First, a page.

Solving the World's Problems: Diplomacy and Decision-making in International Politics
09/10/2007 - 12/10/2007
Monday 06:00 PM - 08:30 PM
Public Affairs Center 104
This course represents a hands-on approach to decision-making and diplomacy. It is designed to allow students to take part in diplomatic and decision-making exercises in the context of international political issues and problems. Important historical decisions will be evaluated and re-enacted. In addition, more current international problems that face nations today will be analyzed and decisions will be made on prospective solutions. Finally, various modern day diplomatic initiatives will be scrutinized and renegotiated. The class will essentially function as a working committee, considering a different problem or issue each week. Preparations for decisions and diplomatic bargaining will rely both on assigned readings as well as additional outside materials collected by the students. A significant part of the preparations and class activities will involve extensive team work.
Since this course meets over the dinner hour, we will make an effort to eat together during class. Professor Gallarotti will provide food on the first night of class, then students will divide into small groups and select one or two class meetings for which they will provide food for the group. Contributions are strictly voluntary, and people who volunteer to bring food should bring whatever amount and kind of food they feel comfortable with.
Grades will be based on two research papers and numerous participatory exercises in class.
Students should complete all course readings prior to the first class meeting.
A syllabus for this course is available at:
Giulio Gallarotti (B.A. Hunter College; M.I.A., Ph.D. Columbia University) is professor of Government and Tutor in the College of Social Studies at Wesleyan University. He has also been a visiting professor in the Department of Economic Theory at the University of Rome.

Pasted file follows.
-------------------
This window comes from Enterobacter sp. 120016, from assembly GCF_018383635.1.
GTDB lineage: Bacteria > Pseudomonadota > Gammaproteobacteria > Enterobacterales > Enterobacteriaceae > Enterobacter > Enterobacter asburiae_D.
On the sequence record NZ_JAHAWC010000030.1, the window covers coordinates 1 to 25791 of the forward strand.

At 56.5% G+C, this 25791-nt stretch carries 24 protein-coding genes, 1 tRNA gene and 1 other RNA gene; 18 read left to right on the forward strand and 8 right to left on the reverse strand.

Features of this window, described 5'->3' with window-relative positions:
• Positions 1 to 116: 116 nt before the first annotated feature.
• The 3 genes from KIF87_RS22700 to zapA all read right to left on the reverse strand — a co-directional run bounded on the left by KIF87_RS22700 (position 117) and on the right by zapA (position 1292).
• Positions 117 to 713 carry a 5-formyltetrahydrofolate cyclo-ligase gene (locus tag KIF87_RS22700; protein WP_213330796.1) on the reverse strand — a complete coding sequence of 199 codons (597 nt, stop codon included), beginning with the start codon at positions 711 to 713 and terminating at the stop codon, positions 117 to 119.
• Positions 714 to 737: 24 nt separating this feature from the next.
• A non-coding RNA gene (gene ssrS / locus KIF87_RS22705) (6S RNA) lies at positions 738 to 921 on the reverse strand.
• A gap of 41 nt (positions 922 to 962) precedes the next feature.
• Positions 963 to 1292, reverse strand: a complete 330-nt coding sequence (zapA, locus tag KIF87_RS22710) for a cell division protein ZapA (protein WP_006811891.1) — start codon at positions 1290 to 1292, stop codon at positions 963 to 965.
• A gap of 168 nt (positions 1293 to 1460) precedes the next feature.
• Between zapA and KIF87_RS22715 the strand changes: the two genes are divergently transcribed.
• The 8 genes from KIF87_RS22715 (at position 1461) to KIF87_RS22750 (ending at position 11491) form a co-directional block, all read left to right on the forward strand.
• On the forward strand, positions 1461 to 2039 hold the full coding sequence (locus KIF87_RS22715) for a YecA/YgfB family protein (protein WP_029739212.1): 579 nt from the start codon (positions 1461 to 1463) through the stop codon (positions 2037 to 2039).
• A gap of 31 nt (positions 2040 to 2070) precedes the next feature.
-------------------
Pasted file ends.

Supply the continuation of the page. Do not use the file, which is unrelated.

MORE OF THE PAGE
He is the author of The Anatomy of an International Monetary Regime: The Classical Gold Standard 1880-1914 (New York: Oxford University Press, 1995), The Power Curse: Influence and Illusion in World Politics (Boulder, CO: Lynne Rienner Publishers, 2010), and Cosmopolitan Power in International Relations: A Synthesis of Realism, Neoliberalism, and Constructivism (New York: Cambridge University Press, 2010). In addition, he has published numerous articles in leading journals across five disciplines: economics, politics, law, history, and business. His biography has been published in Marquis Who's Who in America 2010-2014.
Consent of Instructor Required: No
|Level: GLSP||Credits: 3||Enrollment Limit: 18|
Texts to purchase for this course:
Robert Jervis, PERCEPTION AND MISPERCEPTION IN INTERNATIONAL POLITICS (Princeton University Press), Paperback
Robert Kennedy, THIRTEEN DAYS (W.W. Norton), Paperback
Michael Oldstone, VIRUSES, PLAGUES, AND HISTORY (Oxford University Press), Paperback
READING MATERIALS AVAILABLE AT BROAD STREET BOOKS, 45 BROAD STREET, MIDDLETOWN, 860-685-7323 Order your books online
PLEASE NOTE: A course packet is also available for purchase at PIP Printing, 179 Main Street, Middletown, (860) 344-9001, www.pipmid.com.
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